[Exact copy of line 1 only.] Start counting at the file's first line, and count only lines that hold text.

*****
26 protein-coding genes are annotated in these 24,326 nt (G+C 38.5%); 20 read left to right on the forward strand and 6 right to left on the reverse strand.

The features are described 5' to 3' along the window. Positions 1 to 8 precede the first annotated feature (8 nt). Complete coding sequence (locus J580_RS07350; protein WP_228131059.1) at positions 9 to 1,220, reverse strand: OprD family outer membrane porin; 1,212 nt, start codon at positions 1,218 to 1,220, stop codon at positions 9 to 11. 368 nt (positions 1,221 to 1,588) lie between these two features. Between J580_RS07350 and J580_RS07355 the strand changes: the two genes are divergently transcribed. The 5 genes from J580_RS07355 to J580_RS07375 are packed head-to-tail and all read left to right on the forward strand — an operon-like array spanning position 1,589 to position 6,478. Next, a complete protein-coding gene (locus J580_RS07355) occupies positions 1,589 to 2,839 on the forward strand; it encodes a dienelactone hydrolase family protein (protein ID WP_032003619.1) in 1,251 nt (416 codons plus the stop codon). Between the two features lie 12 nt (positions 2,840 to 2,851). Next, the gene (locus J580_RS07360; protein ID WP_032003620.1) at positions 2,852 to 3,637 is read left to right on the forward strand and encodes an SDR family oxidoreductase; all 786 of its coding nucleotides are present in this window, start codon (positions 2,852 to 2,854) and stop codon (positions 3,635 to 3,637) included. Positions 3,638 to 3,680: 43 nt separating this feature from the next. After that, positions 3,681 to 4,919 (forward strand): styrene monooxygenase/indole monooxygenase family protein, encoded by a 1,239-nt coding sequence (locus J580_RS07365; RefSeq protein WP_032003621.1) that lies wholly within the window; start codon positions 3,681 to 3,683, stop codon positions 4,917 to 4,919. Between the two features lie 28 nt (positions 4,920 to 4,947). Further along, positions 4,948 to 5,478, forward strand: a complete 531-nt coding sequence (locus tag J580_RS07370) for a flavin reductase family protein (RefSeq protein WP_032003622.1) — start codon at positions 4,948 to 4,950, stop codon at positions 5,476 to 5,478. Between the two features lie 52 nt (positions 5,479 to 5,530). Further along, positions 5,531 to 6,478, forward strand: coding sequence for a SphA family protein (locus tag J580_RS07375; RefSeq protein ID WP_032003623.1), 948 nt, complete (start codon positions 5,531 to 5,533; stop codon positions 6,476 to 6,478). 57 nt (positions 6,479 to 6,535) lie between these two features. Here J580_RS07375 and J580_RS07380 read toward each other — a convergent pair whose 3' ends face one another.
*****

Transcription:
26 protein-coding genes are annotated in these 24,326 nt (G+C 38.5%); 20 read left to right on the forward strand and 6 right to left on the reverse strand.